[0043] In the present invention, the core is formed of a ferrite material. In particular, the core can be formed of powdered ferrite bonded with epoxy.

[0044] A bobbin is positioned around the core. The secondary winding is wrapped around at least a portion of the bobbin. The bobbin has a plurality of bays formed thereon. The secondary winding is received within this plurality of bays. The plurality of bays are formed adjacent to the high-voltage end of the secondary winding. In an embodiment of the present invention, the sleeve can be integral with the bobbin. The secondary winding, in the preferred embodiment, has approximately 7000 turns. The primary winding of the preferred embodiment has approximately six windings. The high-voltage end of the secondary winding is adapted to pass 50,000 volts.

[0045] The controller has a MOSFET connected to the primary winding. This MOSFET is adapted to oscillate the alternating current to the primary winding. The MOSFET passes the alternating current to the primary winding with a resonance of at least 30,000 Hertz and less than 100,000 Hertz. A power supply is connected to the controller. This power supply is a direct current power supply, such as a 12 volt or 24 volt battery. The controller converts the DC power to the oscillating AC power. The controller is affixed adjacent to an end of the core opposite the high-voltage end of the secondary winding. A socket is connected to the high-voltage end of the secondary winding. This socket is adapted to electrically connect with a terminal of a spark plug.

[0046] The present invention is also an ignition system that comprises a direct current power supply, a controller connected to the direct current power supply, a core having a longitudinal axis, a secondary winding extending around the core, a primary winding extending around the core so as to be in spaced longitudinal relationship from the secondary winding, and a spark plug connected to a high-voltage end of the secondary winding. The controller is connected the primary winding so as to convert the direct current from the direct current power supply into an oscillating alternating current power to the primary winding.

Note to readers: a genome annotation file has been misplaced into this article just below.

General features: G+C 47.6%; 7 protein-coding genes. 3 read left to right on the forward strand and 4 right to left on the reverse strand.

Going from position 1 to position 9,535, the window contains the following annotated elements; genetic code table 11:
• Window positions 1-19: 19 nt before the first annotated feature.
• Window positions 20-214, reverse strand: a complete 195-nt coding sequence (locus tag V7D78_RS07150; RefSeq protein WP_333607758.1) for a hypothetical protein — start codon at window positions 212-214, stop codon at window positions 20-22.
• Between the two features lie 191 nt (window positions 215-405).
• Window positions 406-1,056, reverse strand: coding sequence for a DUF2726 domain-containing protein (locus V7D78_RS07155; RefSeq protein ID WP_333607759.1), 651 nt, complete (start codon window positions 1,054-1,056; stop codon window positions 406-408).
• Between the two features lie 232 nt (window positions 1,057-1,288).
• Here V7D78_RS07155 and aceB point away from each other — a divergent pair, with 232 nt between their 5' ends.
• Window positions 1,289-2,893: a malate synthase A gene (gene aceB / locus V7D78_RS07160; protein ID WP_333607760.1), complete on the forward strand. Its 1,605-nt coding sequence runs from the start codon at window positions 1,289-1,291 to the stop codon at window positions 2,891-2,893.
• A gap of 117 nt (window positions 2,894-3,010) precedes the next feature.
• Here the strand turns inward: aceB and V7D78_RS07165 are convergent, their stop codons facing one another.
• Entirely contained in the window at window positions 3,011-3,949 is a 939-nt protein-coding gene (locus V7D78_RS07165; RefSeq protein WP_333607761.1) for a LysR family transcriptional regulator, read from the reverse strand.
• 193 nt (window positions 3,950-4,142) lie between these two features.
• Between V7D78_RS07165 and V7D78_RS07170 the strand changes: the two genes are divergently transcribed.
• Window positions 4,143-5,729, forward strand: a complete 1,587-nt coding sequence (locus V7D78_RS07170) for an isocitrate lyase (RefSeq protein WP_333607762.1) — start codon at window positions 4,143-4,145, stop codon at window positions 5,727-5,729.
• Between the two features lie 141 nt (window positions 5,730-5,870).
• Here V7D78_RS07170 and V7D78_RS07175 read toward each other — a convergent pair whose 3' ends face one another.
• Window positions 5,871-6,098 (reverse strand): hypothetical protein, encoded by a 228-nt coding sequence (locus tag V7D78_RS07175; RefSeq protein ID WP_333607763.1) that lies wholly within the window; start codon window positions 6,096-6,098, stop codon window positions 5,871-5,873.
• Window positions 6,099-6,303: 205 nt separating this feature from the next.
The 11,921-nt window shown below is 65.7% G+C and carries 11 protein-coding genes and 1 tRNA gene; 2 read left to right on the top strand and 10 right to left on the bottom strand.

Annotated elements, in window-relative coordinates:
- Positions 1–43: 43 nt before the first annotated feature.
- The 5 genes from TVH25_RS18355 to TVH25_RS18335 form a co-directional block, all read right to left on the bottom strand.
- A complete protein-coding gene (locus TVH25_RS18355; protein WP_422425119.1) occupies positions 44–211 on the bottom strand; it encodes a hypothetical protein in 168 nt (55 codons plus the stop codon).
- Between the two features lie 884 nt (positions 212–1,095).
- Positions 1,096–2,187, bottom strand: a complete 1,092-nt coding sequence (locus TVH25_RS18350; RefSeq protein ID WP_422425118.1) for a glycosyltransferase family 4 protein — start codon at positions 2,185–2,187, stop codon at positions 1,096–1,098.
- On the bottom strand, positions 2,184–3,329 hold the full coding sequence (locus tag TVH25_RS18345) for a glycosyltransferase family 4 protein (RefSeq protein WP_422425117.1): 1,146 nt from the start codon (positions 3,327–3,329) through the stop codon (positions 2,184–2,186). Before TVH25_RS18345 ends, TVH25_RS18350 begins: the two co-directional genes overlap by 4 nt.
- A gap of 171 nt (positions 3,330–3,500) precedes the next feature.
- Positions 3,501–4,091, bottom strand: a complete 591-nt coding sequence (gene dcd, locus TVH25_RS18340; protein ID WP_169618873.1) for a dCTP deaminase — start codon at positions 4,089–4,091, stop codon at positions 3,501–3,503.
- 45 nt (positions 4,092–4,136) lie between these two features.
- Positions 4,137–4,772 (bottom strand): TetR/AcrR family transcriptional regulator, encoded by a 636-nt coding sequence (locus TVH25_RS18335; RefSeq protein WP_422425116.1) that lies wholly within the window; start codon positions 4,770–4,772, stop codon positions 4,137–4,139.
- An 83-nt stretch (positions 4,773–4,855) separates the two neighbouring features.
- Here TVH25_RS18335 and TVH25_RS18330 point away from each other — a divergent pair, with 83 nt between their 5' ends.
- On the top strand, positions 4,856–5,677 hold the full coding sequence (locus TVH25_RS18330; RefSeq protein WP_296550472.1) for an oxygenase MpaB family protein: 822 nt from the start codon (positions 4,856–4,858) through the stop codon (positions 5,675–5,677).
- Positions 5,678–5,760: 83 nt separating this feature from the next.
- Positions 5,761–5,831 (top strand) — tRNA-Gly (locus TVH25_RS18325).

[0047] In the ignition system of the present invention, a sleeve overlies the core. The primary winding is wrapped around the sleeve. A bobbin is positioned around the core. The secondary winding is wound around a portion of the bobbin. In particular, the bobbin has a plurality of bays formed thereon. The secondary winding is received in this plurality of bays.

[0048] The controller has a MOSFET connected to the primary winding. This MOSFET is adapted to oscillate the alternating current to the primary winding. The MOSFET passes the alternating current to the primary winding with a resonance of at least 30,000 Hertz and less than 100,000 Hertz.

[0049] This foregoing Section is intended to describe, with particularity, the preferred embodiment of the present invention. It is understood that modifications to this preferred embodiment can be made within the scope of the present invention. As such, this Section should not to be construed, in any way, as limiting of the broad scope of the present invention. The present invention shoulBBa^ SEBiM ^IQ QHoTvHfigQR tfMffiSieir legal equivalents.

[0050] FIGURE 1 is a diagram showing the ignition system in accordance with teachings of the present invention. [0051] FIGURE 2 is a cross-sectional view of the ignition coil in association with the present invention.

[0052] FIGURE 3 is an electrical schematic showing the controller as used in the ignition system of the present invention.

DETAILED DESCRIPTION OF THE INVENTION